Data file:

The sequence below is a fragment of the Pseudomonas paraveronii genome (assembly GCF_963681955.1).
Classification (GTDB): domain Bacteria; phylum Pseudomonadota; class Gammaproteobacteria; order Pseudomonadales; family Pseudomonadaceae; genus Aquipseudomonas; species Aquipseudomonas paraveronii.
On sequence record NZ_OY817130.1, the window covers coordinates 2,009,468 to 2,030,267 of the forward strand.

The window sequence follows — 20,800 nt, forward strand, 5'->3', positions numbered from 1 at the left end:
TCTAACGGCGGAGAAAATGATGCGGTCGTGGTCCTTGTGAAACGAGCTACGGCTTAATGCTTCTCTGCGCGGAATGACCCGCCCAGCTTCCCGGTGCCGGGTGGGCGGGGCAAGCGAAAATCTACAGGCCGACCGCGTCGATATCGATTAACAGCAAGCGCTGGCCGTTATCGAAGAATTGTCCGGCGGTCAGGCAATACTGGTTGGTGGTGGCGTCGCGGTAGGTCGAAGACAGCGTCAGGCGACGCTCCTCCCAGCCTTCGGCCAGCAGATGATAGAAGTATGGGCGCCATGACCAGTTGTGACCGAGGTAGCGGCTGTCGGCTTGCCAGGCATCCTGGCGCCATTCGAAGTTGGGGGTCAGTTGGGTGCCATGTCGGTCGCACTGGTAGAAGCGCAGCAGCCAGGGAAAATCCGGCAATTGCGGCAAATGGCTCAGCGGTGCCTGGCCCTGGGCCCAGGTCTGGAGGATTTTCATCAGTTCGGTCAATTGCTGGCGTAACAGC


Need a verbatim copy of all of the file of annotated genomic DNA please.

The sequence below is a fragment of the Pseudomonas paraveronii genome (assembly GCF_963681955.1).
Classification (GTDB): domain Bacteria; phylum Pseudomonadota; class Gammaproteobacteria; order Pseudomonadales; family Pseudomonadaceae; genus Aquipseudomonas; species Aquipseudomonas paraveronii.
On sequence record NZ_OY817130.1, the window covers coordinates 2,009,468 to 2,030,267 of the forward strand.

The window sequence follows — 20,800 nt, forward strand, 5'->3', positions numbered from 1 at the left end:
TCTAACGGCGGAGAAAATGATGCGGTCGTGGTCCTTGTGAAACGAGCTACGGCTTAATGCTTCTCTGCGCGGAATGACCCGCCCAGCTTCCCGGTGCCGGGTGGGCGGGGCAAGCGAAAATCTACAGGCCGACCGCGTCGATATCGATTAACAGCAAGCGCTGGCCGTTATCGAAGAATTGTCCGGCGGTCAGGCAATACTGGTTGGTGGTGGCGTCGCGGTAGGTCGAAGACAGCGTCAGGCGACGCTCCTCCCAGCCTTCGGCCAGCAGATGATAGAAGTATGGGCGCCATGACCAGTTGTGACCGAGGTAGCGGCTGTCGGCTTGCCAGGCATCCTGGCGCCATTCGAAGTTGGGGGTCAGTTGGGTGCCATGTCGGTCGCACTGGTAGAAGCGCAGCAGCCAGGGAAAATCCGGCAATTGCGGCAAATGGCTCAGCGGTGCCTGGCCCTGGGCCCAGGTCTGGAGGATTTTCATCAGTTCGGTCAATTGCTGGCGTAACAGC